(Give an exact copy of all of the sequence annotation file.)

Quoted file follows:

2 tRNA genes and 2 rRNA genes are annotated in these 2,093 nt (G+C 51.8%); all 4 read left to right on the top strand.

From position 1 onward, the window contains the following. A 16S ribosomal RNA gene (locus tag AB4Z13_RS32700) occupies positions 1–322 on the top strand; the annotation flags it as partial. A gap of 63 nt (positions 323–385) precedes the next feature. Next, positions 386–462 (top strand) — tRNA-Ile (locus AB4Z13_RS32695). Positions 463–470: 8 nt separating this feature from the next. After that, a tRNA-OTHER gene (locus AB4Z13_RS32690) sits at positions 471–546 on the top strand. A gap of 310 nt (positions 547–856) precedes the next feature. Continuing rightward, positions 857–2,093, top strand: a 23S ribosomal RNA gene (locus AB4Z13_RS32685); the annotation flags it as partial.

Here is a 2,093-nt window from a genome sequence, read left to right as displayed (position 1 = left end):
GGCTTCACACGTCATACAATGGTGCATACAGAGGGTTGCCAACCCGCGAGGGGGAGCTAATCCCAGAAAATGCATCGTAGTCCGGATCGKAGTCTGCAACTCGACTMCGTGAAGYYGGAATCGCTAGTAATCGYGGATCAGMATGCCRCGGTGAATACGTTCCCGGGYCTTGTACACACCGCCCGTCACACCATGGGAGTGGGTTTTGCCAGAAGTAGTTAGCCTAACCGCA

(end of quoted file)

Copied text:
2 tRNA genes and 2 rRNA genes are annotated in these 2,093 nt (G+C 51.8%); all 4 read left to right on the top strand.

From position 1 onward, the window contains the following. A 16S ribosomal RNA gene (locus tag AB4Z13_RS32700) occupies positions 1–322 on the top strand; the annotation flags it as partial. A gap of 63 nt (positions 323–385) precedes the next feature. Next, positions 386–462 (top strand) — tRNA-Ile (locus AB4Z13_RS32695). Positions 463–470: 8 nt separating this feature from the next. After that, a tRNA-OTHER gene (locus AB4Z13_RS32690) sits at positions 471–546 on the top strand. A gap of 310 nt (positions 547–856) precedes the next feature. Continuing rightward, positions 857–2,093, top strand: a 23S ribosomal RNA gene (locus AB4Z13_RS32685); the annotation flags it as partial.

Here is a 2,093-nt window from a genome sequence, read left to right as displayed (position 1 = left end):
GGCTTCACACGTCATACAATGGTGCATACAGAGGGTTGCCAACCCGCGAGGGGGAGCTAATCCCAGAAAATGCATCGTAGTCCGGATCGKAGTCTGCAACTCGACTMCGTGAAGYYGGAATCGCTAGTAATCGYGGATCAGMATGCCRCGGTGAATACGTTCCCGGGYCTTGTACACACCGCCCGTCACACCATGGGAGTGGGTTTTGCCAGAAGTAGTTAGCCTAACCGCA